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Protecting Our Children from Addiction – Part 3

by Larry Moliterno

The last few months we’ve been discussing why, as a community, we don’t protect our children from addiction like we protect them from car accidents, sunburn, and other diseases/safety hazards. But how do we start to do this?

We first have to remember that this is not just a school problem, it’s a community problem. School-based efforts should be made in context with other programs and support in the community.

Studies show that strategies work best when they are integrated and reinforce each other — at home, in schools, within the community, and in the media. So if we bring the whole community together, we’ll see a real impact.

What can schools do? Schools can institute more prevention programs — in a more formal educational model, and in a less formal peer-driven model like Meridian’s PANDA program. These programs have been proven to be effective in not only reducing drug use, but also in reducing negative behaviors. Schools can also create more opportunities for extracurricular activities in addition to sports. Students taking part in these extracurricular activities are less likely to be involved in drug use. Schools can look at truancy and behavioral issues as an opportunity to get to the root of the problem — shifting the focus from punishing bad behavior toward prevention and providing help and support.

What can parents do?

Believe it or not, parents — your children are listening to you. When kids who don’t drink were asked who was their number-one influence in making that decision, they said their parents. Take advantage of that time you have with them to talk with them — and more importantly, listen. Get to know what they want out of life, their dreams and aspirations.

What can legislators do?

Legislators can help enact laws that keep drugs out of young people’s reach and help remove the barriers for people trying to access treatment. Legislators can also help restore the Safe and Drug-Free School dollars that have been taken away from our schools.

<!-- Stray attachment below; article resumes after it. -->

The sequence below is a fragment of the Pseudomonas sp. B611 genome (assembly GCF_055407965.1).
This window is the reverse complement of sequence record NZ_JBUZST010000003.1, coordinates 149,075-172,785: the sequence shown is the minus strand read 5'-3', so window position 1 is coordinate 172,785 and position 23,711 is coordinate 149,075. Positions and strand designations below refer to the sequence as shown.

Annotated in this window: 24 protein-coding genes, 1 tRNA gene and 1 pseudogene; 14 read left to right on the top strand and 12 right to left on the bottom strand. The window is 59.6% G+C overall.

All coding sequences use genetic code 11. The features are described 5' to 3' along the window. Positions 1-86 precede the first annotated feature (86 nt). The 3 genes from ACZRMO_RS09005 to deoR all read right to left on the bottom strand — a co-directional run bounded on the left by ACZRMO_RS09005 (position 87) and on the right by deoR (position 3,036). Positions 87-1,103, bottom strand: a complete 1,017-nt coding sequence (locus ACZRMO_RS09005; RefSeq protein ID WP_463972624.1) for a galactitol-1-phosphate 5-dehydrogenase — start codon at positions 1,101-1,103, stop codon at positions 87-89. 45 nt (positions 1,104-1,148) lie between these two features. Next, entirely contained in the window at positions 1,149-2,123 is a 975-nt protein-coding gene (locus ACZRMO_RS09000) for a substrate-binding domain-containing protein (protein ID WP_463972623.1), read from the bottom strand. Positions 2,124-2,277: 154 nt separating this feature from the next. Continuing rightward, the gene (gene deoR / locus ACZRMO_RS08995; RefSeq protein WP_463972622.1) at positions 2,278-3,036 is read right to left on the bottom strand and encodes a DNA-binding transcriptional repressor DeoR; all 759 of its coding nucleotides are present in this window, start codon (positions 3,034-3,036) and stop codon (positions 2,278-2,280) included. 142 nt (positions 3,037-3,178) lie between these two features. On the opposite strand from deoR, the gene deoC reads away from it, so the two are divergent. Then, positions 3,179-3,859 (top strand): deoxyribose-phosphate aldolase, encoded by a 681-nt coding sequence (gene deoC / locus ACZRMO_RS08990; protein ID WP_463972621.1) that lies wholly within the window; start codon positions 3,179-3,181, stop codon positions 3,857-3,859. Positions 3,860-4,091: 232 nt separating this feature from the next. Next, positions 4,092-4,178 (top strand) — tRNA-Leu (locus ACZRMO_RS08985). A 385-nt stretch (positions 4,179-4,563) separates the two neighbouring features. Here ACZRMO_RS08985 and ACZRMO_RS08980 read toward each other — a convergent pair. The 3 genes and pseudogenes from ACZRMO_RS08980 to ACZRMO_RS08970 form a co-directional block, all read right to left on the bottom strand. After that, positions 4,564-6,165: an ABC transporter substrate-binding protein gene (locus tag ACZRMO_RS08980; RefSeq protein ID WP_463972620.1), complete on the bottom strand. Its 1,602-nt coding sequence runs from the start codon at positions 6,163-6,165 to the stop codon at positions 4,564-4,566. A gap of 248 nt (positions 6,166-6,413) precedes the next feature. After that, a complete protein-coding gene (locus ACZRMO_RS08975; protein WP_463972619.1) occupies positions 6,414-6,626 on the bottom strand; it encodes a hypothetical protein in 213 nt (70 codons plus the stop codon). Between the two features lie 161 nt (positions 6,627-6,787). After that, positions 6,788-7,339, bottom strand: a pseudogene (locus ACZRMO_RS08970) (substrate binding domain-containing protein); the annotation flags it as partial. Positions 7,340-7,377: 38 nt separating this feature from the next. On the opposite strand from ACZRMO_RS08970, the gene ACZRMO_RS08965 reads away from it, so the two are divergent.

What can religious leaders do? 

Religious leaders can use the power of the pulpit to raise awareness of the addiction problem in our community and help connect people to community resources.

What can medical professionals do? 

Routine annual medical visits are an opportunity to identify mental health and drug use issues. We need more medical professionals to recommend these screenings, which will help identify problems like depression or drug use early on.

What can business leaders do? 

Business leaders can create more mentoring opportunities for kids to get involved locally. Being involved helps kids develop a sense of purpose and real hope for their future.

What can law enforcement do?

Local law enforcement can create more juvenile diversion programs to help families who have a child who is just beginning down the wrong path. These programs will help address the problem before it gets worse.

What can treatment providers do?

Treatment providers should be addressing the whole person, rather than just focusing on his or her drug use or mental health illness. Let’s build up that recovery capital that helps prevent any future use and work hard to provide immediate access into treatment.

What can the media do?

They can help us tell our story and help celebrate the positive results of the community’s efforts.

That’s real prevention.

Is it going to be easy?

Absolutely not.

But if we invest our skills, our resources and our energies into working together to protect our kids — in a true, diverse, community-based prevention strategy —we’ll be successful, and we all will benefit.